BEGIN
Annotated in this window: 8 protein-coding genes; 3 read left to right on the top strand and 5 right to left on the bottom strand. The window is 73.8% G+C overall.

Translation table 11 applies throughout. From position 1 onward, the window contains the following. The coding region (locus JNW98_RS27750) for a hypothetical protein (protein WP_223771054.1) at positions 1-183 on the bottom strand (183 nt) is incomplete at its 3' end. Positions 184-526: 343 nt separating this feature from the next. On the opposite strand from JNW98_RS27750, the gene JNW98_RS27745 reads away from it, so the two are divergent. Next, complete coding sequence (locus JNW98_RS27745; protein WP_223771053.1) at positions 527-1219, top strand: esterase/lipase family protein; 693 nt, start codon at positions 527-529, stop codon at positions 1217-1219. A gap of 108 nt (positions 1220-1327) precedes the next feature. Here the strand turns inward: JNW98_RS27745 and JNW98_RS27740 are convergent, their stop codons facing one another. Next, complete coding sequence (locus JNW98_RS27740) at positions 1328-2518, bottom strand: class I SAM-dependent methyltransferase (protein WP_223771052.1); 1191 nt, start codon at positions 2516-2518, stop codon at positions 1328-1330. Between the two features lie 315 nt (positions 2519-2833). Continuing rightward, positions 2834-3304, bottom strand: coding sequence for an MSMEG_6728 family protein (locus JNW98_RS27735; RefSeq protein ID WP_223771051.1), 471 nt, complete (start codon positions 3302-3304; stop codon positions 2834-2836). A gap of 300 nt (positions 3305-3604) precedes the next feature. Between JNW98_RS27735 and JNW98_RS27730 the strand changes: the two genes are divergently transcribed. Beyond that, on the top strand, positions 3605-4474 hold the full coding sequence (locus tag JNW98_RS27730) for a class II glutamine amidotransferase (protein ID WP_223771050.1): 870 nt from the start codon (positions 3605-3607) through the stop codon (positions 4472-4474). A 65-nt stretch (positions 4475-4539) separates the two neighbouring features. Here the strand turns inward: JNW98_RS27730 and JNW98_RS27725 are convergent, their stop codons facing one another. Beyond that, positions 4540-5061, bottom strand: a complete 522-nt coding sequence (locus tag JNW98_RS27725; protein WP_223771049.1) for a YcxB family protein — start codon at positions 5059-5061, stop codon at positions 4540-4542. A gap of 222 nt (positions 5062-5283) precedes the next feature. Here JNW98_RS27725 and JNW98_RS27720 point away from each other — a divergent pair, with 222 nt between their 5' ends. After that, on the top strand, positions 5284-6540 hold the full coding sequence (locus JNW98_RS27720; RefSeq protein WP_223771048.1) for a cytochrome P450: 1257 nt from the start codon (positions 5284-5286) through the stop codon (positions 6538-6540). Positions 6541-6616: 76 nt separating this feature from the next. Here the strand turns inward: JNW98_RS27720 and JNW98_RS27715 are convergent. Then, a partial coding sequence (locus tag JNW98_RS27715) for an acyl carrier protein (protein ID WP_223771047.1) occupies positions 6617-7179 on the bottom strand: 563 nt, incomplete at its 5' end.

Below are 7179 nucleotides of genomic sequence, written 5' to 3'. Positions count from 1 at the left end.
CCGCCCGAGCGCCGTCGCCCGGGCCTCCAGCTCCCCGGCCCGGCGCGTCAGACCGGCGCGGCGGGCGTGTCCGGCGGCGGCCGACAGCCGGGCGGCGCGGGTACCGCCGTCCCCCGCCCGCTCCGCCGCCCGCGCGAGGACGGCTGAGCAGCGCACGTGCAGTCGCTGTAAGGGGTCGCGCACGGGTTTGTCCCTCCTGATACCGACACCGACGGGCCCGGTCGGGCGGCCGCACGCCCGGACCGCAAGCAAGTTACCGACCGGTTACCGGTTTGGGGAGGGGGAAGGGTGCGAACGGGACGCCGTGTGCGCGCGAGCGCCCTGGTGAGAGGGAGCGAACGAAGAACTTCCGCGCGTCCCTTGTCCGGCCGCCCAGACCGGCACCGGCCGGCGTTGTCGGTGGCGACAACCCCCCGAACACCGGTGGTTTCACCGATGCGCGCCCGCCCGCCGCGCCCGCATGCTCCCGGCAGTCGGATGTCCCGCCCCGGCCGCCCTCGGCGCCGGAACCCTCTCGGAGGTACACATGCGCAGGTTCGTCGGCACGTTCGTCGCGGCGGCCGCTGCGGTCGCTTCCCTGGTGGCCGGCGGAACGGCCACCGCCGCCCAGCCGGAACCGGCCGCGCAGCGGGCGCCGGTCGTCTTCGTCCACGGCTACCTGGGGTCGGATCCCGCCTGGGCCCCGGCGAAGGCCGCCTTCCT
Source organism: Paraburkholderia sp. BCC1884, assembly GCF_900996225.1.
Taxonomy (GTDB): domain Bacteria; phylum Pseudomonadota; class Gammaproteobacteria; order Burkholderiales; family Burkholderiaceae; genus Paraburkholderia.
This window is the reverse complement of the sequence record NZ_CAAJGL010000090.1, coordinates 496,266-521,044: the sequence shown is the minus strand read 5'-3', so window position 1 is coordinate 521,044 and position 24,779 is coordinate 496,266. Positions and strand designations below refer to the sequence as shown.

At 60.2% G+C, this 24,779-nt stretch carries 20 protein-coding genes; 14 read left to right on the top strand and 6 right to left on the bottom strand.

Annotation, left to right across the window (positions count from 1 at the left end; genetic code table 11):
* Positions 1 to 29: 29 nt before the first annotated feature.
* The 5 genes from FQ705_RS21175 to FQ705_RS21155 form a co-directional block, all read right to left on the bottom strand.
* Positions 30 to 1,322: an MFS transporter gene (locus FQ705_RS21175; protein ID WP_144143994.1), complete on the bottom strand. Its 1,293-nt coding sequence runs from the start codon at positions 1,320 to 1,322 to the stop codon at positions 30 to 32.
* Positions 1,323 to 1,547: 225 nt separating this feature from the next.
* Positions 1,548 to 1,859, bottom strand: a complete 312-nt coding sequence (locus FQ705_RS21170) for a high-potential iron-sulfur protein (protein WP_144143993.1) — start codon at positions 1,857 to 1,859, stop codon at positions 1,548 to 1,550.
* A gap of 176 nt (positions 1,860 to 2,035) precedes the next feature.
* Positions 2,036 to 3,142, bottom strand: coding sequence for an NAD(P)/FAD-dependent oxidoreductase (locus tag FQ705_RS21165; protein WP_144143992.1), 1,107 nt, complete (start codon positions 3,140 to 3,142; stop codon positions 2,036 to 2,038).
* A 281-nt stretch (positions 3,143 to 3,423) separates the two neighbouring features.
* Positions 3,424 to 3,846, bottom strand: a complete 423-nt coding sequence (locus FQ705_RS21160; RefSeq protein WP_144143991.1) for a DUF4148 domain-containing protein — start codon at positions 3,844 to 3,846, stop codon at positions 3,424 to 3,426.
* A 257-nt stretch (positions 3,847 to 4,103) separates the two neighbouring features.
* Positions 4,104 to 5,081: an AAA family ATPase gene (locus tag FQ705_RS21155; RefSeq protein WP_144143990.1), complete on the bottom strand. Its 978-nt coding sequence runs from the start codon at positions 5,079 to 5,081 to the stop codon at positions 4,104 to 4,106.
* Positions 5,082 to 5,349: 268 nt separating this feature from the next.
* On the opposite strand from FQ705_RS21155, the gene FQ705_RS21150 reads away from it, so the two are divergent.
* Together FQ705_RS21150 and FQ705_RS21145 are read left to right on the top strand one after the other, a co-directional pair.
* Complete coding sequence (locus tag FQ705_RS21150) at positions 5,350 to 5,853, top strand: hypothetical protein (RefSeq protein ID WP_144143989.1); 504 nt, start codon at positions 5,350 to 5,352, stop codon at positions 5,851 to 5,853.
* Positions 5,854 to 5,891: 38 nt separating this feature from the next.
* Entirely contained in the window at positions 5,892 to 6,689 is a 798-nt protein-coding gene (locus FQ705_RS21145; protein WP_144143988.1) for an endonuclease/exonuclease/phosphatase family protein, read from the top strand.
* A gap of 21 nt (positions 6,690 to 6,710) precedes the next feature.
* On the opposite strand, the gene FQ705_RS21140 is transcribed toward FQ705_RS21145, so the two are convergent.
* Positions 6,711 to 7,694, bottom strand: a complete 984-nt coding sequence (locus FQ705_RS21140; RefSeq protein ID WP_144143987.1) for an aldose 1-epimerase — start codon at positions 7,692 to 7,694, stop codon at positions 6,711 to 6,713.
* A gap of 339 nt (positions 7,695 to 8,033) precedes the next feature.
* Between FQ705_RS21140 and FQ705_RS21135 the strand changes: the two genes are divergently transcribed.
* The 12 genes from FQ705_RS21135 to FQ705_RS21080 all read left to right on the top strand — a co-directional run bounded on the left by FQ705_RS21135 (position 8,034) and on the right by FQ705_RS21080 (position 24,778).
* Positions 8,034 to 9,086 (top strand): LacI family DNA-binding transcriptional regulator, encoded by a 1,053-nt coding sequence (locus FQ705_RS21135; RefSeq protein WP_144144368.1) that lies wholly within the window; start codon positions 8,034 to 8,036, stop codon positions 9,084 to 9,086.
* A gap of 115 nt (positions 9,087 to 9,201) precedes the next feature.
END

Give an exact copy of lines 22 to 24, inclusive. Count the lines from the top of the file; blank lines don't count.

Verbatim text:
* On the opposite strand from FQ705_RS21155, the gene FQ705_RS21150 reads away from it, so the two are divergent.
* Together FQ705_RS21150 and FQ705_RS21145 are read left to right on the top strand one after the other, a co-directional pair.
* Complete coding sequence (locus tag FQ705_RS21150) at positions 5,350 to 5,853, top strand: hypothetical protein (RefSeq protein ID WP_144143989.1); 504 nt, start codon at positions 5,350 to 5,352, stop codon at positions 5,851 to 5,853.